Global change science has become more international in scope and transdisciplinary in nature, in response to the social expectation that scientific knowledge should inform collective action and our ability to cope with a warming world. How do we integrate knowledge to catalyze action, not only across scales of analysis, but across diverse cultures, social and political differences, and human geographies ?
In this article, published in Science, Technology, & Human Values (the flagship journal of 4S, the Society for the Social Study of Science), we move past idealized models of the science–policy interface (i.e. the "linear model") to examine the geopolitical dynamics of knowledge mobilization. We explore how the science-policy interface as a human ecosystem, including how works on the ground, in diverse settings and cultures, across the Américas.
While this paper is an outgrowth of my Fulbright NEXUS collaboration with scholars from across the hemisphere (Nicole Klenk in Canada and Fabián Mendez in Colombia), the NEXUS research directly inspired the goals and content of the Knowledge Integration project. What analysis of the NEXUS reveals, echoed in the bones of our current project, is that geopolitical asymmetries and friction cannot easy be scrubbed out of international, interdisciplinary collaborations. They must be navigated--and that requires a personal skillset that does not come easily.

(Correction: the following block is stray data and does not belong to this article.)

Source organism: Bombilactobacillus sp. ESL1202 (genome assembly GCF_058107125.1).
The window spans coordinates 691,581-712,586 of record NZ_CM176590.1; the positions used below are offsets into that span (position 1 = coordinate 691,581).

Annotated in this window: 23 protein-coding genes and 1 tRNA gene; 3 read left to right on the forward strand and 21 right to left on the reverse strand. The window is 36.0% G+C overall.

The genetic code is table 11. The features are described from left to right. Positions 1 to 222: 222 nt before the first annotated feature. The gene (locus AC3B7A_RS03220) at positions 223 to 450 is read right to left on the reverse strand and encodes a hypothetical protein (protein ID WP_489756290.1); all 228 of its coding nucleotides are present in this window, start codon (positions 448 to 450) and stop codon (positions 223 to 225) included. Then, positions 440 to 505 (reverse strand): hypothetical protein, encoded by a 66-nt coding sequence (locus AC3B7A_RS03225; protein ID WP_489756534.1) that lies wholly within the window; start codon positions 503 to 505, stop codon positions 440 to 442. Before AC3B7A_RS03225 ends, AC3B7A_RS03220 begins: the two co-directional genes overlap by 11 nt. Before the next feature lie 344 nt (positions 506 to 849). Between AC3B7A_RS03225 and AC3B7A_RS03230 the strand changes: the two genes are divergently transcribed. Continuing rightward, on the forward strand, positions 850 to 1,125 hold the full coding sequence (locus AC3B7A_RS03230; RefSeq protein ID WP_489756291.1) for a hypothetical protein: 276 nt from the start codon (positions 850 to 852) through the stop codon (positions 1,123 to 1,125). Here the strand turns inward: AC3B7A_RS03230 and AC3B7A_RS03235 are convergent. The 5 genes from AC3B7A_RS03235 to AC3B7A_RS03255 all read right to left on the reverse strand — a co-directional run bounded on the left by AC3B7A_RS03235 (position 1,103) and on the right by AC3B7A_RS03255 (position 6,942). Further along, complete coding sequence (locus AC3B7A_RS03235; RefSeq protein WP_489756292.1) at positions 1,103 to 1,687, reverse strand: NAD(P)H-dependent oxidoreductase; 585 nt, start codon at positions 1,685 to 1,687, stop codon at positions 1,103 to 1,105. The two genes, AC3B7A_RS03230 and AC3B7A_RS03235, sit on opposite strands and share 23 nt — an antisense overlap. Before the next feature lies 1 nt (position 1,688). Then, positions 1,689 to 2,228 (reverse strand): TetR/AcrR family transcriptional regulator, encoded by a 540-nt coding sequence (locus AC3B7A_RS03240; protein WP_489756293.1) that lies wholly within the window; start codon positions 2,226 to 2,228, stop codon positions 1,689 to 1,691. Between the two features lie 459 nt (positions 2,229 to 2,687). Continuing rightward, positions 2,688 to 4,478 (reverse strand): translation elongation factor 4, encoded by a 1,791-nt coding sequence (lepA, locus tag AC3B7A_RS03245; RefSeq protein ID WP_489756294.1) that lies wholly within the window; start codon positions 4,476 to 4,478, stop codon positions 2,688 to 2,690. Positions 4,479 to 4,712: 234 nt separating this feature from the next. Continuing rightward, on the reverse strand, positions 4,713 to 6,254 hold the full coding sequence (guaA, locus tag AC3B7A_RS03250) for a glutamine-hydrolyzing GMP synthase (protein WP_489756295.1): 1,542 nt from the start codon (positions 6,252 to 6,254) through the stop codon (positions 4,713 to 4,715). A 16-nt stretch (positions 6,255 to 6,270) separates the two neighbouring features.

Read more about it here! If you cannot access the article, please email Katie Meehan (email@example.com) for a PDF copy.
Image (above): Sakurako Gibo, California College of the Arts (CCA). Inspired by soil science, the image depicts a theoretical assemblage of soil microbes with different morphologies (for instance round spores versus string-like mycelia).